Indian Police service on October 21, 2016, observed its 66th Commemoration Day in presence of Home Minster Rajnath Singh, MoS Kiren Rijiju, and other dignitaries.
— PIB India (@PIB_India) October 21, 2016
This day is observed each year to commemorate all the martyrs of the Indian Police Service (IPS) who over the years lost their lives to save the nation.
— IRS(C&CE)Association (@IRS_IN) October 21, 2016
This day got its official status back in January 1960, few months after the Indian police service lost 10 of its cops during an operation in October 1959.
The group, which was led by Sub-inspector Karam Singh, was attacked by the Chinese Army at Ladakh’s Hot Springs on October 21, while they were on a lookout for a missing reconnaissance party.
The group had 21 police official, out of which they lost ten men that day, while other eleven were taken as prisoners by the Chinese Army.
Since then each year October 21 has been observed as ‘Commemoration Day’, so as to honor the supreme sacrifices of the policemen, who otherwise largely goes unnoticed.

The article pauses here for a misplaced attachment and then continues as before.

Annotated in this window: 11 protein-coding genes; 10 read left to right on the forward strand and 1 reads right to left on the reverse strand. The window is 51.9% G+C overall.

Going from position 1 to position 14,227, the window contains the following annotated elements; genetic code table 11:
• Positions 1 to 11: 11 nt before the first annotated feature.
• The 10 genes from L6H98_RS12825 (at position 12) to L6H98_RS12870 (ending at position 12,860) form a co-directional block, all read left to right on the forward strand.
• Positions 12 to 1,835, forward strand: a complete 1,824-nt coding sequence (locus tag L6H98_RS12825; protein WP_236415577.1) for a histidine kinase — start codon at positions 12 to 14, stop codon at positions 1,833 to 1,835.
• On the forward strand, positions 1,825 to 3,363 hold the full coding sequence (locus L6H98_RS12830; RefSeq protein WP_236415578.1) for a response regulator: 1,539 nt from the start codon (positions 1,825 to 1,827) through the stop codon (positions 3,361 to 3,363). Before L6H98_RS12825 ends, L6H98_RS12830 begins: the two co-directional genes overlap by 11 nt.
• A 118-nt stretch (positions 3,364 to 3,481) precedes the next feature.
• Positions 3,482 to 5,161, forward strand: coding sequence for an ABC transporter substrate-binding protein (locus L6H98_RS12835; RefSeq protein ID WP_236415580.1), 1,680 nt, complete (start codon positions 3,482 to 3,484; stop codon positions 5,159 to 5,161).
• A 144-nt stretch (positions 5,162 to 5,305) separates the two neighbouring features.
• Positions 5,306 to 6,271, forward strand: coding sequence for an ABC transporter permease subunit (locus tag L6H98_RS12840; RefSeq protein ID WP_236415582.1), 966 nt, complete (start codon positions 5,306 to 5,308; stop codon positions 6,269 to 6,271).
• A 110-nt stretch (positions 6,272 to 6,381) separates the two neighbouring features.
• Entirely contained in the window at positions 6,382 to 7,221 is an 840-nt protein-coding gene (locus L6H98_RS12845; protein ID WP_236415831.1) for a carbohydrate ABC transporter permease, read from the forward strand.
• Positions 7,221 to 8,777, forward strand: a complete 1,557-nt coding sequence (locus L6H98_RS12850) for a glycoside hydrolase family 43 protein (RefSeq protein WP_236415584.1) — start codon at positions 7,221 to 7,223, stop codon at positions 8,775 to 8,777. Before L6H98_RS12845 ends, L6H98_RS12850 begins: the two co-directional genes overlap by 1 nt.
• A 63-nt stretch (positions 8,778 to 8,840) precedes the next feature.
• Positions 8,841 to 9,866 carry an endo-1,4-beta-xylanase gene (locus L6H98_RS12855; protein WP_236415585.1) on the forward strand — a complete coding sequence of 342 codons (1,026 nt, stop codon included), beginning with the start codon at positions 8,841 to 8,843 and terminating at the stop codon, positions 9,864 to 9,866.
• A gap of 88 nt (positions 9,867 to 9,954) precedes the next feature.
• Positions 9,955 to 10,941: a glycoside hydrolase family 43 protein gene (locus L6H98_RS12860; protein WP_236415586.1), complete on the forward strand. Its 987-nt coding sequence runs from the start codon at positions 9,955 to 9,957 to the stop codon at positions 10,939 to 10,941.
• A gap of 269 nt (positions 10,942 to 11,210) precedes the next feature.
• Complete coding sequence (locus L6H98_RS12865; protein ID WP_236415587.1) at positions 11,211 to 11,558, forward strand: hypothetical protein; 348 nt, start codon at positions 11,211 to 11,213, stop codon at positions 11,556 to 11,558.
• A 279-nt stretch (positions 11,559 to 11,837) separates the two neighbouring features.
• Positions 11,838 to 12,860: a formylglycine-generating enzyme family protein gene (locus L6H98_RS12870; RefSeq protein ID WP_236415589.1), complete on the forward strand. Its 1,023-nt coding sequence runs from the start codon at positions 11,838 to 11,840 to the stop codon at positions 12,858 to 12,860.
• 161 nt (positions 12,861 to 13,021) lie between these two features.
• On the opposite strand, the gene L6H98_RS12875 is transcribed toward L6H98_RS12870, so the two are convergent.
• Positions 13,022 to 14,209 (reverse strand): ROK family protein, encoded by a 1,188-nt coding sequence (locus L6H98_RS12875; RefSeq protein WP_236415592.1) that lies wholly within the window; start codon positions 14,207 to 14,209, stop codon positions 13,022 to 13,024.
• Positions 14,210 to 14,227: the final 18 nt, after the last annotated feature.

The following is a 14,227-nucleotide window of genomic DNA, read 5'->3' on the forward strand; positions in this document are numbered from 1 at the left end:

Ladakh’s Aksai Chin Hot Spring is situated between 15,000 and 16,000 ft above the sea level and lies on the Indo-Tibet border which in 1959 was being manned by the members of Indian Police Service.
They at that time had observed heightened activity of the Chinese Army in the area and had decided to deploy members of the Indo –Tibetan Border Force, CRPF, as well as few other forces to guard the border.
A platoon was patrolling the border when in a surprise attack, the Chinese army targeted them with automatic weapons and mortars.
While Karam Singh and his men displayed extraordinary resilience and fought bravely, the fact that the Chinese had a superior arsenal and were in numerically large number led our men to be overpowered by them.
China’ attack was later widely criticized on the global front and the Chinese Army on 13 November 1959, finally returned the mortal remains of the 10 martyrs.